Thoreau’s Cabin, Wittgenstein’s Hut

In case you think Thoreau was the only one seeking peace and quiet to write, and finding it in a solitary hut overlooking water, Wittgenstein built his in Norway about 90 years after Thoreau built his.  Both are extremely spartan.  Thoreau had a sizable village to walk  to, Wittgenstein (so far as I can determine) didn’t.

In a book I’ll mention, there are some wonderful pictures of Norway scenery, and the remains of the hut’s foundations.  I take it there is no completed restoration, though there is a well-marked trail (with quips from LW for the uninitiated) up the mountain to its location.

What brought me to this was the rediscovery on my shelf of  an extraordinary project, LUDWIG WITTGENSTEIN: THERE WHERE YOU ARE NOT, loosely assembled narrative, poetry, and photographs on the theme of Wittgenstein’s ache for vocation, satisfied at times, it seems, in the quiet for writing he found in his hut.  Put together by Neto, Moreton, and Finlay and issued by Black Dog Publishing, 2005.  They specialize, we’re told, in   “Architecture Art Design Fashion History Photography Theory and Things.”  We have here a 150 p. large format relatively inexpensive gem — a visual, poetic and biographical collage of Wittgenstein’s life and work.

“People nowadays think, scientists are there to instruct them, poets, musicians, etc., to entertain them.  That the latter have something to teach them; that never occurs to them.” (1940)

Russell said it would be dark; Wittgenstein said he hated daylight

Russell said he was mad; Wittgenstein said God preserve him from sanity

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4 comments on “Thoreau’s Cabin, Wittgenstein’s Hut

  1. dmfant says:

    Even when the rain falls relatively hard,
    only one leaf at a time of the little tree
    you planted on the balcony last year,
    then another leaf at its time, and one more,
    is set trembling by the constant droplets,

    but the rain, the clouds flocked over the city,
    you at the piano inside, your hesitant music
    mingling with the din of the downpour,
    the gush of rivulets loosed from the eaves,
    the iron railings and flowing gutters,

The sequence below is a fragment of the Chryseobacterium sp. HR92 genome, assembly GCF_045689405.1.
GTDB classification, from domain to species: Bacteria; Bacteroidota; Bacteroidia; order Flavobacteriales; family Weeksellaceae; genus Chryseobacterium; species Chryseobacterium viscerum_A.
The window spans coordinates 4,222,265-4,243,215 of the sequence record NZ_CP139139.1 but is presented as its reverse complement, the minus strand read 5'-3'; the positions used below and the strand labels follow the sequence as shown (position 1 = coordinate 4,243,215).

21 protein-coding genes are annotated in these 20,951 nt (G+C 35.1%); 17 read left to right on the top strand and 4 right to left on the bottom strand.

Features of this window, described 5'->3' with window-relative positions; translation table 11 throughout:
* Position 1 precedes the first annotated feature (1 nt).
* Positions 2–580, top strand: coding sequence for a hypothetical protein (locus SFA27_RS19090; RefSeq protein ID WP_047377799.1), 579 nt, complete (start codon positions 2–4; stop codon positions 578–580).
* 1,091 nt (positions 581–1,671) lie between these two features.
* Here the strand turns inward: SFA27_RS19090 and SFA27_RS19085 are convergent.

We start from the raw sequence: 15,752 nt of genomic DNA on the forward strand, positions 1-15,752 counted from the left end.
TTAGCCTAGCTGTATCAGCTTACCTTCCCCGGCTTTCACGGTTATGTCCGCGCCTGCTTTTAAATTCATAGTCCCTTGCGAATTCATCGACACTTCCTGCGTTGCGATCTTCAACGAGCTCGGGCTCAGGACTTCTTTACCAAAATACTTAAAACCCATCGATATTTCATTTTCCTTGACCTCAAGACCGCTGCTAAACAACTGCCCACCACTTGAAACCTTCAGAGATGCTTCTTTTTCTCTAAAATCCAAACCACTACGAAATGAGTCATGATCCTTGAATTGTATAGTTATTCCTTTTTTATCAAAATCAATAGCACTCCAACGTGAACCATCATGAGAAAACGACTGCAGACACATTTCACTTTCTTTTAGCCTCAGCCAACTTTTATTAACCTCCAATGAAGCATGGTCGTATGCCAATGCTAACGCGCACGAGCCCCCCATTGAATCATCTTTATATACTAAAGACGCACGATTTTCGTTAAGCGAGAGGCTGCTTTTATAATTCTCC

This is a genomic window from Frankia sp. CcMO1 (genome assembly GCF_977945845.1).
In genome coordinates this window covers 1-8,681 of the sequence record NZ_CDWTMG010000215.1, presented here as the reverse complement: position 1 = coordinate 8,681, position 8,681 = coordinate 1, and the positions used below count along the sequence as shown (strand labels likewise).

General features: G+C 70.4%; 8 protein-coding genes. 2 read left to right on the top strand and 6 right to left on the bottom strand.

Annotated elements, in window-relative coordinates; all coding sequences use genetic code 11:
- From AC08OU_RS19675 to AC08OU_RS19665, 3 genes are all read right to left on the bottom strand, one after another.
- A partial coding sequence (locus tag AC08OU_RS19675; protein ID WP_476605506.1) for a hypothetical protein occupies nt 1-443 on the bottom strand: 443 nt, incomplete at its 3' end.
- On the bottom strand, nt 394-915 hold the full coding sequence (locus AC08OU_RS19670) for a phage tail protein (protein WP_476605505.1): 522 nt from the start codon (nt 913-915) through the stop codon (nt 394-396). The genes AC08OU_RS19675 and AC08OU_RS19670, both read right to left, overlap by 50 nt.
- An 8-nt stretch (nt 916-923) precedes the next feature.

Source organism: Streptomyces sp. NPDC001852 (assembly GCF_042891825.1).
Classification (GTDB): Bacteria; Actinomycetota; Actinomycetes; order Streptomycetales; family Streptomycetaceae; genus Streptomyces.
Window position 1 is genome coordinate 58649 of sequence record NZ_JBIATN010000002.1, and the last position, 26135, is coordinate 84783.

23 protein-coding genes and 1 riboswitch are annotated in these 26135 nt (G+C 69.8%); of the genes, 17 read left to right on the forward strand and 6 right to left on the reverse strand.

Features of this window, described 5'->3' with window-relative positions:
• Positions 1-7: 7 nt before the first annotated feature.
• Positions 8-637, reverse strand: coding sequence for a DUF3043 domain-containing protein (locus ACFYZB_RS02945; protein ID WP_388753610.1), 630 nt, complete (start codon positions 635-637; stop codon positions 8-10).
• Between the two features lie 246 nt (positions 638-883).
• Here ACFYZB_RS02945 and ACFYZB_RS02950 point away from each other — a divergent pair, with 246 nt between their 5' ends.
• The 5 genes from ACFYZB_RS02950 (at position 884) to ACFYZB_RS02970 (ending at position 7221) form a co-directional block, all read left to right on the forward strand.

all of it fuses in me with such intensity
    that I can’t help wondering why my longing
    to live forever has so abated that it hardly
    comes to me anymore, and never as it did,
    as regret for what I might not live to live,

    but rather as a layering of instants like this,
    transient as the mist drawn from the rooftops,
    yet emphatic as any note of the nocturne
    you practice, and, the storm faltering, fading
    into its own radiant passing, you practice again.

    “Droplets” by C.K. Williams

  2. Steve says:

    As I understand it, Wittgenstein lived reasonably close to the village of Skjolden and was acquainted with locals there. The village, I think, was clearly visible from his house. Skjolden was a popular tourist attraction even in his day, though he himself was an off-season visitor. There’s a picture of him rowing a boat toward a cliff face, which suggests that perhaps he rowed back and forth to the village. Speculation on my part. Maybe it’s time for you to take a pilgrimage there…?

    http://einarlunga.files.wordpress.com/2010/02/17970_1361199906949_1140096289_31114273_4738447_n.jpg?w=543&h=336

  3. efmooney says:

    The clip of the setting is marvelous! I’ve read somewhere that one had to row from the village to the path up to the hut. I think Moore was invited to visit and was warned that beyond the hike up the mountain side, there was a small rowboat ride involved. So although there were villages close by for both, it was more of a bother for villagers to get to Wittgenstein’s (and he to get to them) than for Thoreau to get to Concord. I’ll pass on the pilgrimage, though in another decade of my life . . . .

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